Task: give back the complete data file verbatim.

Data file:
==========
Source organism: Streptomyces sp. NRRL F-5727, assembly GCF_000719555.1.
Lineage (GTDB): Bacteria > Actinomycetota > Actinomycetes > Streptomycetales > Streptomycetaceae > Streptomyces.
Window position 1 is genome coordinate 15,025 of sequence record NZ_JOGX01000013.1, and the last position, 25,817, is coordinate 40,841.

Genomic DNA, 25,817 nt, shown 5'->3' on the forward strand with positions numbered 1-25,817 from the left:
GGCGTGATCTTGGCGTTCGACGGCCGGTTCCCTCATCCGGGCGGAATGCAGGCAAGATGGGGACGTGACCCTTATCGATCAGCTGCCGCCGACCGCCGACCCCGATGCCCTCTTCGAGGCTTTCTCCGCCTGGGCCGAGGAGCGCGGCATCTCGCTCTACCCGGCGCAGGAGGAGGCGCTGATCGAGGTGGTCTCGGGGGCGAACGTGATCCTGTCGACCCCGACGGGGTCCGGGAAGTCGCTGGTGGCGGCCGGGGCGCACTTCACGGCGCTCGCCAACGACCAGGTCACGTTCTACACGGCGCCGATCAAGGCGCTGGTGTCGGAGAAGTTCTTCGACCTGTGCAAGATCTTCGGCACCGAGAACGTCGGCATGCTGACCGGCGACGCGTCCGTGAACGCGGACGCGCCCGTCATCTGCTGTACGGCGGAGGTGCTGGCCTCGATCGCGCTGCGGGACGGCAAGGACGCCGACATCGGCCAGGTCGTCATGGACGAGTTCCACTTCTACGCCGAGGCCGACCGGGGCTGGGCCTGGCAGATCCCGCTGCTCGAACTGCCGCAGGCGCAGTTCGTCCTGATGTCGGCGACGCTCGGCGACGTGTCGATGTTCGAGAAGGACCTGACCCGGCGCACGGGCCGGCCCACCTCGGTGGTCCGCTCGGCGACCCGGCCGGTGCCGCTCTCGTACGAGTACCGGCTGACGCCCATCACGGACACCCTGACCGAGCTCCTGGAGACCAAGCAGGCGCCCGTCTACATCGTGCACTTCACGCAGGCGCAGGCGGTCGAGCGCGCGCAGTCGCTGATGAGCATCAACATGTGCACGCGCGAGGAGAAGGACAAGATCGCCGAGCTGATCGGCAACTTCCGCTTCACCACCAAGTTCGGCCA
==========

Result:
Source organism: Streptomyces sp. NRRL F-5727, assembly GCF_000719555.1.
Lineage (GTDB): Bacteria > Actinomycetota > Actinomycetes > Streptomycetales > Streptomycetaceae > Streptomyces.
Window position 1 is genome coordinate 15,025 of sequence record NZ_JOGX01000013.1, and the last position, 25,817, is coordinate 40,841.

Genomic DNA, 25,817 nt, shown 5'->3' on the forward strand with positions numbered 1-25,817 from the left:
GGCGTGATCTTGGCGTTCGACGGCCGGTTCCCTCATCCGGGCGGAATGCAGGCAAGATGGGGACGTGACCCTTATCGATCAGCTGCCGCCGACCGCCGACCCCGATGCCCTCTTCGAGGCTTTCTCCGCCTGGGCCGAGGAGCGCGGCATCTCGCTCTACCCGGCGCAGGAGGAGGCGCTGATCGAGGTGGTCTCGGGGGCGAACGTGATCCTGTCGACCCCGACGGGGTCCGGGAAGTCGCTGGTGGCGGCCGGGGCGCACTTCACGGCGCTCGCCAACGACCAGGTCACGTTCTACACGGCGCCGATCAAGGCGCTGGTGTCGGAGAAGTTCTTCGACCTGTGCAAGATCTTCGGCACCGAGAACGTCGGCATGCTGACCGGCGACGCGTCCGTGAACGCGGACGCGCCCGTCATCTGCTGTACGGCGGAGGTGCTGGCCTCGATCGCGCTGCGGGACGGCAAGGACGCCGACATCGGCCAGGTCGTCATGGACGAGTTCCACTTCTACGCCGAGGCCGACCGGGGCTGGGCCTGGCAGATCCCGCTGCTCGAACTGCCGCAGGCGCAGTTCGTCCTGATGTCGGCGACGCTCGGCGACGTGTCGATGTTCGAGAAGGACCTGACCCGGCGCACGGGCCGGCCCACCTCGGTGGTCCGCTCGGCGACCCGGCCGGTGCCGCTCTCGTACGAGTACCGGCTGACGCCCATCACGGACACCCTGACCGAGCTCCTGGAGACCAAGCAGGCGCCCGTCTACATCGTGCACTTCACGCAGGCGCAGGCGGTCGAGCGCGCGCAGTCGCTGATGAGCATCAACATGTGCACGCGCGAGGAGAAGGACAAGATCGCCGAGCTGATCGGCAACTTCCGCTTCACCACCAAGTTCGGCCA